ECSAS 2023 – Turin 26-29 July

The Indian temple and court dancers in the 16th century Portuguese reports


Leucci Tiziana - Centre national de la recherche scientifique, Centre d'Etudes de l'Inde er de l'Asie du sud, Paris, France


45 – South Asian–Portuguese relationships from the fifteenth century to the present: Colonialism, interactions, and identities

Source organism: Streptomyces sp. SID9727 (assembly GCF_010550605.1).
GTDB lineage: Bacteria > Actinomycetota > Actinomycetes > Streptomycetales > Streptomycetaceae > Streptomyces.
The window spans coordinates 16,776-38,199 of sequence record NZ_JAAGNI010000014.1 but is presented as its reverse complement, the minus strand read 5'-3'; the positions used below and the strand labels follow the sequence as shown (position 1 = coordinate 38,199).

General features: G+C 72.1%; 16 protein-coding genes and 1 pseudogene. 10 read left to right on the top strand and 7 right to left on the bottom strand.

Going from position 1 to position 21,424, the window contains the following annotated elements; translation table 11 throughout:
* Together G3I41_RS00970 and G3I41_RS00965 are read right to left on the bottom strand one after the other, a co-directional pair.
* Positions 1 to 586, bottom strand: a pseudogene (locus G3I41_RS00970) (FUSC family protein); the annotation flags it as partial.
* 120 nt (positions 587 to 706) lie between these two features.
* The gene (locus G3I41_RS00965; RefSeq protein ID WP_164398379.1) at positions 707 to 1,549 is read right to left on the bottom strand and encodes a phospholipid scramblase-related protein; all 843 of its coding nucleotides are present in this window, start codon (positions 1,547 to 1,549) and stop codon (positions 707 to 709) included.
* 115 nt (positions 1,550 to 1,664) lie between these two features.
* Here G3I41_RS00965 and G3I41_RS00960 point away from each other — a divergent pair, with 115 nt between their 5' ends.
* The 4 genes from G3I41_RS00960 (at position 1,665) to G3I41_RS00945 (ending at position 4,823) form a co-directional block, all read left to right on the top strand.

In the year 1877, at the imperial theatre of St. Petersburg in Russia, it was premiered the ballet ‘La Bayadère’ (Russian : ‘Bayaderka’), choreographed by the French maître de ballet Marius Petipa (1818-1910). Since the time of its composition, this ballet has been performed by the major dance companies throughout the world. The heroine, the young and beautiful Nikiya, was conceived by Petipa as a talented and passionate Indian temple dancer. Noteworthy, the French and Russian terms of ‘Bayadère’ and ‘Bayaderka’, have a Portuguese origin, meaning a female dancer. By often employing the word Bailadera, the 16th century Portuguese officers and merchants have extensively described the Indian dancers and courtesans attached to the local Hindu temples and to the royal courts, in which they used to perform various ritualistic and artistic tasks (dance and music concerts) during the main Indian socio-religious festivals. In my presentation I’ll analyse some 16th century Portuguese reports dealing with those female artists and courtesans, in which are mentioned those ladies’ roles, prestige and functions in the past Indian society. Such precious documents throw light on the interactions between the local people and the Portuguese, as well as on the perception and reception of those performing artists and religious practices as interpreted, understood, or mistaken, by the early European travelers and colonial officers in India.